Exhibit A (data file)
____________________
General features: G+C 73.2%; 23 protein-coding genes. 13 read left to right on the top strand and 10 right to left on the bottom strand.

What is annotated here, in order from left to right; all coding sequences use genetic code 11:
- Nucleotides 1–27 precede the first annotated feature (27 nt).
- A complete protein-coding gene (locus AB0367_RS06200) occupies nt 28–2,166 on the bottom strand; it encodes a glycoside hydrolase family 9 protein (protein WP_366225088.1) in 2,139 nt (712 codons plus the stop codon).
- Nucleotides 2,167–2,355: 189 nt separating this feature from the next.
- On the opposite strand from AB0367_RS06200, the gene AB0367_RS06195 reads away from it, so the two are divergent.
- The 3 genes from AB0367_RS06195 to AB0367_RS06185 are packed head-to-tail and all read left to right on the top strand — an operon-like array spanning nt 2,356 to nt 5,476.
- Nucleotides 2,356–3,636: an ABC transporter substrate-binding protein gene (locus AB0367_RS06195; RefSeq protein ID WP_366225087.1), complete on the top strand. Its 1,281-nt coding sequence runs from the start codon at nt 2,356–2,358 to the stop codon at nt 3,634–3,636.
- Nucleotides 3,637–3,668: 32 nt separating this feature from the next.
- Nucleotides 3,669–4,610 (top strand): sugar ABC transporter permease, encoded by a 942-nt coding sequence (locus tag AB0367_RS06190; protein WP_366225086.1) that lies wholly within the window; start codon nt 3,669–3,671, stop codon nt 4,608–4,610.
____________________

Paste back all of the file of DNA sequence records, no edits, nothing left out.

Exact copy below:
General features: G+C 73.2%; 23 protein-coding genes. 13 read left to right on the top strand and 10 right to left on the bottom strand.

What is annotated here, in order from left to right; all coding sequences use genetic code 11:
- Nucleotides 1–27 precede the first annotated feature (27 nt).
- A complete protein-coding gene (locus AB0367_RS06200) occupies nt 28–2,166 on the bottom strand; it encodes a glycoside hydrolase family 9 protein (protein WP_366225088.1) in 2,139 nt (712 codons plus the stop codon).
- Nucleotides 2,167–2,355: 189 nt separating this feature from the next.
- On the opposite strand from AB0367_RS06200, the gene AB0367_RS06195 reads away from it, so the two are divergent.
- The 3 genes from AB0367_RS06195 to AB0367_RS06185 are packed head-to-tail and all read left to right on the top strand — an operon-like array spanning nt 2,356 to nt 5,476.
- Nucleotides 2,356–3,636: an ABC transporter substrate-binding protein gene (locus AB0367_RS06195; RefSeq protein ID WP_366225087.1), complete on the top strand. Its 1,281-nt coding sequence runs from the start codon at nt 2,356–2,358 to the stop codon at nt 3,634–3,636.
- Nucleotides 3,637–3,668: 32 nt separating this feature from the next.
- Nucleotides 3,669–4,610 (top strand): sugar ABC transporter permease, encoded by a 942-nt coding sequence (locus tag AB0367_RS06190; protein WP_366225086.1) that lies wholly within the window; start codon nt 3,669–3,671, stop codon nt 4,608–4,610.